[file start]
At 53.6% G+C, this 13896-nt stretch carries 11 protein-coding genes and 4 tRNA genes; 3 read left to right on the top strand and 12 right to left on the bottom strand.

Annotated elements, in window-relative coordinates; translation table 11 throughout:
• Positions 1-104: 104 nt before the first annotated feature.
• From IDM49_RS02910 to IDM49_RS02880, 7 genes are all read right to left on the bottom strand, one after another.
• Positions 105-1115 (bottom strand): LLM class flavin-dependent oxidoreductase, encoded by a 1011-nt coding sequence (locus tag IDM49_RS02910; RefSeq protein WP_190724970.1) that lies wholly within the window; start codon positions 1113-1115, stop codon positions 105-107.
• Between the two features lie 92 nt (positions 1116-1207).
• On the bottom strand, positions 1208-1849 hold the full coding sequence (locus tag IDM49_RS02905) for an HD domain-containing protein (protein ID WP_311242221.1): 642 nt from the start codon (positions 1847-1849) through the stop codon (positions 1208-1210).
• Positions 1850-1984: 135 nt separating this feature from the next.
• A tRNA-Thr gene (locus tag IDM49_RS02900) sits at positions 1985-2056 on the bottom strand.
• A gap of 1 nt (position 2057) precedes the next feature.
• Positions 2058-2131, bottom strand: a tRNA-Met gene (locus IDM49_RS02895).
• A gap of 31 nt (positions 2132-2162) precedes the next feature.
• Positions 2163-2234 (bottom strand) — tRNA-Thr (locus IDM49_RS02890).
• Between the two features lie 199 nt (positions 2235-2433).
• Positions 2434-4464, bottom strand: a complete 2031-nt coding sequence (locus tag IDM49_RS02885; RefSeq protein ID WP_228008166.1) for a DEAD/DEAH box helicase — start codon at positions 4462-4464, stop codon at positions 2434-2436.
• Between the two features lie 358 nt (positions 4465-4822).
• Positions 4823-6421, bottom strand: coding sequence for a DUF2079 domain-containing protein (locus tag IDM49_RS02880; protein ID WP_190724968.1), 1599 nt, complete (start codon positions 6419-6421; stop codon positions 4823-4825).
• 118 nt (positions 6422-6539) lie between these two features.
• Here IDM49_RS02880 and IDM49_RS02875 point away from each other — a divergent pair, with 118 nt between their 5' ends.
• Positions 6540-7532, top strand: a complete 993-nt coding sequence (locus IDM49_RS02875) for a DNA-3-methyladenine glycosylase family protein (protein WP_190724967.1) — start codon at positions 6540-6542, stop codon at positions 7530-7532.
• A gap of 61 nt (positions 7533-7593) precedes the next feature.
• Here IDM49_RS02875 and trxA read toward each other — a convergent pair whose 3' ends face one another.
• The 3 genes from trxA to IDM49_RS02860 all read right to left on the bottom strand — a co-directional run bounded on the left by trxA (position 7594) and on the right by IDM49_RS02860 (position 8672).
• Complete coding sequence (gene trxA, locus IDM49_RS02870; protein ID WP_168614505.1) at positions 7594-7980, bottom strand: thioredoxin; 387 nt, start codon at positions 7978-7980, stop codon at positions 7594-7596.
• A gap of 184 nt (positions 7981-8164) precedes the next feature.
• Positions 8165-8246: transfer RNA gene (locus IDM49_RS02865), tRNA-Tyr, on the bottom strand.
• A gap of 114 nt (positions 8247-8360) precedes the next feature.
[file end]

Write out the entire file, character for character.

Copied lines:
At 53.6% G+C, this 13896-nt stretch carries 11 protein-coding genes and 4 tRNA genes; 3 read left to right on the top strand and 12 right to left on the bottom strand.

Annotated elements, in window-relative coordinates; translation table 11 throughout:
• Positions 1-104: 104 nt before the first annotated feature.
• From IDM49_RS02910 to IDM49_RS02880, 7 genes are all read right to left on the bottom strand, one after another.
• Positions 105-1115 (bottom strand): LLM class flavin-dependent oxidoreductase, encoded by a 1011-nt coding sequence (locus tag IDM49_RS02910; RefSeq protein WP_190724970.1) that lies wholly within the window; start codon positions 1113-1115, stop codon positions 105-107.
• Between the two features lie 92 nt (positions 1116-1207).
• On the bottom strand, positions 1208-1849 hold the full coding sequence (locus tag IDM49_RS02905) for an HD domain-containing protein (protein ID WP_311242221.1): 642 nt from the start codon (positions 1847-1849) through the stop codon (positions 1208-1210).
• Positions 1850-1984: 135 nt separating this feature from the next.
• A tRNA-Thr gene (locus tag IDM49_RS02900) sits at positions 1985-2056 on the bottom strand.
• A gap of 1 nt (position 2057) precedes the next feature.
• Positions 2058-2131, bottom strand: a tRNA-Met gene (locus IDM49_RS02895).
• A gap of 31 nt (positions 2132-2162) precedes the next feature.
• Positions 2163-2234 (bottom strand) — tRNA-Thr (locus IDM49_RS02890).
• Between the two features lie 199 nt (positions 2235-2433).
• Positions 2434-4464, bottom strand: a complete 2031-nt coding sequence (locus tag IDM49_RS02885; RefSeq protein ID WP_228008166.1) for a DEAD/DEAH box helicase — start codon at positions 4462-4464, stop codon at positions 2434-2436.
• Between the two features lie 358 nt (positions 4465-4822).
• Positions 4823-6421, bottom strand: coding sequence for a DUF2079 domain-containing protein (locus tag IDM49_RS02880; protein ID WP_190724968.1), 1599 nt, complete (start codon positions 6419-6421; stop codon positions 4823-4825).
• 118 nt (positions 6422-6539) lie between these two features.
• Here IDM49_RS02880 and IDM49_RS02875 point away from each other — a divergent pair, with 118 nt between their 5' ends.
• Positions 6540-7532, top strand: a complete 993-nt coding sequence (locus IDM49_RS02875) for a DNA-3-methyladenine glycosylase family protein (protein WP_190724967.1) — start codon at positions 6540-6542, stop codon at positions 7530-7532.
• A gap of 61 nt (positions 7533-7593) precedes the next feature.
• Here IDM49_RS02875 and trxA read toward each other — a convergent pair whose 3' ends face one another.
• The 3 genes from trxA to IDM49_RS02860 all read right to left on the bottom strand — a co-directional run bounded on the left by trxA (position 7594) and on the right by IDM49_RS02860 (position 8672).
• Complete coding sequence (gene trxA, locus IDM49_RS02870; protein ID WP_168614505.1) at positions 7594-7980, bottom strand: thioredoxin; 387 nt, start codon at positions 7978-7980, stop codon at positions 7594-7596.
• A gap of 184 nt (positions 7981-8164) precedes the next feature.
• Positions 8165-8246: transfer RNA gene (locus IDM49_RS02865), tRNA-Tyr, on the bottom strand.
• A gap of 114 nt (positions 8247-8360) precedes the next feature.